Sick of always typing in IP addresses for machines on your network? In this tutorial I'm going to show you how to setup a home DNS server using your Raspberry Pi. For this tutorial we will assume that you are starting out with a fresh copy of Raspbian.

Installing PowerDNS

For running a DNS server on Linux there are couple different programs you could use such as Bind9 or djbdns. But in this particular case we're going to use one called PowerDNS. While Bind9 is easily the most widely used it can also be heavier on resources and more complex to set up. I chose PowerDNS because it's a lot lighter, does just as good a job, and has support for many different configuration backends (MySQL, SQLite, LDAP).

Thankfully PowerDNS is included in Debian repositories. Note there's also pdns-recursor package which separately provides DNS caching but we're not going to install that because it's currently unavailable in the Raspbian repositories. So we're just going to go ahead and install the DNS server.

sudo apt-get install pdns-server

For this tutorial we're just going to use the Bind9 backend that gets installed with PowerDNS by default. This backend basically allows us to write our zone configurations using Bind9's syntax since PowerDNS knows how to read them. Thus, if you were moving off of Bind9 you could still use your old zone files or if you wanted to move to Bind9 later on then your zone files would already be in the correct format.

Configuring a recursor

Before we start setting up our zone file we need to configure our recursor. The recursor is the DNS server that will handle queries which our DNS server doesn't have zone configurations for (,, etc.). So in the next command we're going to use sed to set the recursor in /etc/powerdns/pdns.conf to Google's Public DNS (

sudo sed -i 's/# recursor=/recursor=' /etc/powerdns/pdns.conf
sudo sed -i 's/allow-recursion=,\/24/g' /etc/powerdns/pdns.conf

Now that recursor has been configured we're going to restart the pdns service and also install dnsutils so we can test it.

sudo service pdns restart
sudo apt-get install dnsutils

To confirm that recursion against our DNS server we'll execute the following query for against it.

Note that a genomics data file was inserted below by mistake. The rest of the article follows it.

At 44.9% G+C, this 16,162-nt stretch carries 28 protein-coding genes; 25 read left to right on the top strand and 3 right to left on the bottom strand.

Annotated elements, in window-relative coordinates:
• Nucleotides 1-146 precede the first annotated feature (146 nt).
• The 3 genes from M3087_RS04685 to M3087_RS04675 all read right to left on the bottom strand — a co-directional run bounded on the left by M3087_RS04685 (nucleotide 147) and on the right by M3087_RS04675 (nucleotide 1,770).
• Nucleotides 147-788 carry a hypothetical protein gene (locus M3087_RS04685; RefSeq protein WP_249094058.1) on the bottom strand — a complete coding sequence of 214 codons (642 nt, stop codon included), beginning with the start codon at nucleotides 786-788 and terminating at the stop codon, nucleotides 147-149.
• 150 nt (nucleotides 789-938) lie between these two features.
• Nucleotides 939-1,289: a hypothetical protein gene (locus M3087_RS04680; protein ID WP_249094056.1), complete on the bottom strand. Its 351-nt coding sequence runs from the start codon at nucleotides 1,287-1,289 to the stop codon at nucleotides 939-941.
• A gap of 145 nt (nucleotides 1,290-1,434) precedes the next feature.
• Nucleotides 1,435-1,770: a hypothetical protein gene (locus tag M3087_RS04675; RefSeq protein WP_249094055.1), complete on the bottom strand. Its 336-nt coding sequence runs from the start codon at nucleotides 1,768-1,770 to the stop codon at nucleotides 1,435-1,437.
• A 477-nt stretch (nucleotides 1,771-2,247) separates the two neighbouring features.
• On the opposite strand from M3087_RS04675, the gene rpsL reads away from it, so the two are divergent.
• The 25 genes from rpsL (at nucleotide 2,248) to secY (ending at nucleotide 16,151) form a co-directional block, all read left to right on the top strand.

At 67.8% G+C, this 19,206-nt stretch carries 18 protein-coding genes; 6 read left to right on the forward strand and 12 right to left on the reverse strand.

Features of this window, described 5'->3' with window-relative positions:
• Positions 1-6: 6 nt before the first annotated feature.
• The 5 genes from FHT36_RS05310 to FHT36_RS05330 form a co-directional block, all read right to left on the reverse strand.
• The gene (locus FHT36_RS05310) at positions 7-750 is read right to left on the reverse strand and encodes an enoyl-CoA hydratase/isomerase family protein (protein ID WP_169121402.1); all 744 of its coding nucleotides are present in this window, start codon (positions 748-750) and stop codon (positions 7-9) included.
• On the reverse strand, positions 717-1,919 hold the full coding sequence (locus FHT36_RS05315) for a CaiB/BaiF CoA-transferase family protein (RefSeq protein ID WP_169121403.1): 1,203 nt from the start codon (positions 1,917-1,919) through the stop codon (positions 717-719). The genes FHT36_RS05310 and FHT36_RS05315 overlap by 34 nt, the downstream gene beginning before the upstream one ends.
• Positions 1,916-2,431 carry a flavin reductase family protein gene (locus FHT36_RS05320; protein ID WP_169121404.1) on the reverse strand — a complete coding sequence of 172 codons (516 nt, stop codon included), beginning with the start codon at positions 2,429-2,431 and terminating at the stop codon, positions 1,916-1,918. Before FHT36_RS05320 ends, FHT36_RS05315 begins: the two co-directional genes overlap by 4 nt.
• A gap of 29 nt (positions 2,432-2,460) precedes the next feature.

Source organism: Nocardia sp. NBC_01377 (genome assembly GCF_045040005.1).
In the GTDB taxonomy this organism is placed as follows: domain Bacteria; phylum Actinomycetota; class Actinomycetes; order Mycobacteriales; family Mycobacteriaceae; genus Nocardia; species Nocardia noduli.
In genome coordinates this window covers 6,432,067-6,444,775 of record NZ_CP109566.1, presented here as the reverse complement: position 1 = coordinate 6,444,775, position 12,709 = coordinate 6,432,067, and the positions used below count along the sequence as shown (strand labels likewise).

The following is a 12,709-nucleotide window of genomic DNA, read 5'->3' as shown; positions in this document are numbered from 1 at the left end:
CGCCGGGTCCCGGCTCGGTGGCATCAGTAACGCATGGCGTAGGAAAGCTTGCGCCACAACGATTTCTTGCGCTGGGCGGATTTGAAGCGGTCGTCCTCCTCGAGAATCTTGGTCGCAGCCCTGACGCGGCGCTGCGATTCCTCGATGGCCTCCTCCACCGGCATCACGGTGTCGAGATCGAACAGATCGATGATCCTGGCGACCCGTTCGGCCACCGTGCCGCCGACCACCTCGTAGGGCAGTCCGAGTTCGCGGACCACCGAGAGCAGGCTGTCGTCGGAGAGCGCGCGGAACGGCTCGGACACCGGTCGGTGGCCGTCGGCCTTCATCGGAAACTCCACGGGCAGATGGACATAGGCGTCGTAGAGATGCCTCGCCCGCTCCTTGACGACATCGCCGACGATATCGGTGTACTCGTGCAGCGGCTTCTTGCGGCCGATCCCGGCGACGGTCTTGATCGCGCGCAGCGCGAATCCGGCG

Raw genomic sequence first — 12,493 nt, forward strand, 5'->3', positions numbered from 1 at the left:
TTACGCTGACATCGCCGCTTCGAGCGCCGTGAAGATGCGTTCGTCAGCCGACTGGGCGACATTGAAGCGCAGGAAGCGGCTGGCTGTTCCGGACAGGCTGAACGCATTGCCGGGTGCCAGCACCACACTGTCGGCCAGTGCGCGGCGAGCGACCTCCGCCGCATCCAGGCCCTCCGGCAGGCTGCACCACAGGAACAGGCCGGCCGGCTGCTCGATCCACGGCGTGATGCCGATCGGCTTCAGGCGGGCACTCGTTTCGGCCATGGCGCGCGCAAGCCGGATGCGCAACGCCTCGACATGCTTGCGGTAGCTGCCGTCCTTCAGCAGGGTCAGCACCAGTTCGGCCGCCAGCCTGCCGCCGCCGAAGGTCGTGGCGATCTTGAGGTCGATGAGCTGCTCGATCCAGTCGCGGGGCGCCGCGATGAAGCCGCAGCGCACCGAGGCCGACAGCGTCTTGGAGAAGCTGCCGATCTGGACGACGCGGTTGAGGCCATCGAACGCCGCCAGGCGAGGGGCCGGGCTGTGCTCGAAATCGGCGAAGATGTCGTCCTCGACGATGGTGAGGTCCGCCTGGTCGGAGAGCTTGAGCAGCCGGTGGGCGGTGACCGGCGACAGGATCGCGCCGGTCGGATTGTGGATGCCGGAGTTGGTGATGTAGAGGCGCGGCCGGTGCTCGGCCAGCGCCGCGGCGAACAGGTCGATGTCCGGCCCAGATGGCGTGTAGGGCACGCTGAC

nslookup localhost

If you get a list of names and addresses back then everything is configured and working properly.

Configuring a zone

So now we'll move onto configuring our own zone. You can think of a zone as basically your domain name ( With Bind9, you generally have a configuration file that declares all of your zones and then the actual records for those zones are stored in separate files. PowerDNS uses /etc/powerdns/bindbackend.conf as it's main configuration file for Bind9. So let's open that up and we'll create a zone like the following.

zone "" {
        type master;
        file "/etc/powerdns/bind/";
        allow-update { none; };

You'll want to replace with whatever you want your domain to be. Note that if you're just doing this for your home internal network then you don't need to actually own the domain you use. So you can effectively call it whatever you want (home.lan,, example.lan, etc.). Now you'll notice we made a reference to a file called /etc/powerdns/bind/, this is where our DNS records for will go. First we'll create the /etc/powerdns/bind folder.

sudo mkdir /etc/powerdns/bind

Next let's go ahead and create /etc/powerdns/bind/ with the following.

$ORIGIN     ; base for unqualified names
$TTL 1h                 ; default time-to-live
@                       IN      SOA (
                                1; serial
                                1d; refresh
                                2h; retry
                                4w; expire
                                1h; minimum time-to-live
                        IN      NS      ns
                        IN      A
ns                      IN      A

In this zone file we've setup a couple of basic things. Note that is the IP address of my server, substitute it with whatever the IP is of the server you've installed it on. The first record is the SOA (Start Of Authority) record. This tells the DNS server what the primary data source is for the zone and how it should propagate. After that we setup an NS (nameserver) record. The job of this record is to point to our authoritative DNS server for the zone, which happens to be this server. We then have an A record for the zone itself so that -> And then after that I have another A record so that ->

Now if we restart PowerDNS and use nslookup we can verify that it's working correctly.

sudo service pdns restart
nslookup localhost

A successful response should return the IP that you mapped to (in my case it would be

Adding a new record

The basic zone and the DNS server are all setup at this point so in order to add a new record we can append a line like this to the zone file.

webserver               IN      A

Most of the time there are two types of records you'll be adding. As we've already seen an A record always maps to an IP. A CNAME record is used when want to map an alias to another record. For example look at the following.

webserver               IN      A
www                     IN      CNAME   webserver

What I've done there is map -> and then mapped -> It's essential to learn to use CNAME records effectively because if the IP for had changed and I had used two A records then I'd have to update both records. However, using an A and a CNAME I'd only have to update the IP for

After you're done adding your records just restart the pdns service to bring in the changes.

Now all you have to do in order to start making use of your DNS server is to just set the DNS of your workstation to your new DNS server's IP.


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